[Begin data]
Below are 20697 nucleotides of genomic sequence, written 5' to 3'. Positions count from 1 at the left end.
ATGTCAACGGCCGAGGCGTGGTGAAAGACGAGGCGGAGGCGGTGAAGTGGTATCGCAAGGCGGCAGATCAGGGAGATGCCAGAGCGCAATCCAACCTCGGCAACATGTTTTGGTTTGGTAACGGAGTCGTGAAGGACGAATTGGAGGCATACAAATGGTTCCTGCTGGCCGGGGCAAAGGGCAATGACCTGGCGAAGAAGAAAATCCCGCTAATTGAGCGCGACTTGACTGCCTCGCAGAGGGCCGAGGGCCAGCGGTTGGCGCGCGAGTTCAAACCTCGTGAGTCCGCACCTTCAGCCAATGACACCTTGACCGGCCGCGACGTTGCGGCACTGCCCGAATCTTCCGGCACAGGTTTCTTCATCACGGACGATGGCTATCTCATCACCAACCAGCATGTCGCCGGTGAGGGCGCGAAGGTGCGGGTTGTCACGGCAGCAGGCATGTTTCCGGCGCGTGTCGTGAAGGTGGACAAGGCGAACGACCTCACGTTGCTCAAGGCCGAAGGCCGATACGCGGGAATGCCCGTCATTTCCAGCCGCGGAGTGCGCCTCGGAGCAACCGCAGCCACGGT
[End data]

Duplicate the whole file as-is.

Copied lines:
Below are 20697 nucleotides of genomic sequence, written 5' to 3'. Positions count from 1 at the left end.
ATGTCAACGGCCGAGGCGTGGTGAAAGACGAGGCGGAGGCGGTGAAGTGGTATCGCAAGGCGGCAGATCAGGGAGATGCCAGAGCGCAATCCAACCTCGGCAACATGTTTTGGTTTGGTAACGGAGTCGTGAAGGACGAATTGGAGGCATACAAATGGTTCCTGCTGGCCGGGGCAAAGGGCAATGACCTGGCGAAGAAGAAAATCCCGCTAATTGAGCGCGACTTGACTGCCTCGCAGAGGGCCGAGGGCCAGCGGTTGGCGCGCGAGTTCAAACCTCGTGAGTCCGCACCTTCAGCCAATGACACCTTGACCGGCCGCGACGTTGCGGCACTGCCCGAATCTTCCGGCACAGGTTTCTTCATCACGGACGATGGCTATCTCATCACCAACCAGCATGTCGCCGGTGAGGGCGCGAAGGTGCGGGTTGTCACGGCAGCAGGCATGTTTCCGGCGCGTGTCGTGAAGGTGGACAAGGCGAACGACCTCACGTTGCTCAAGGCCGAAGGCCGATACGCGGGAATGCCCGTCATTTCCAGCCGCGGAGTGCGCCTCGGAGCAACCGCAGCCACGGT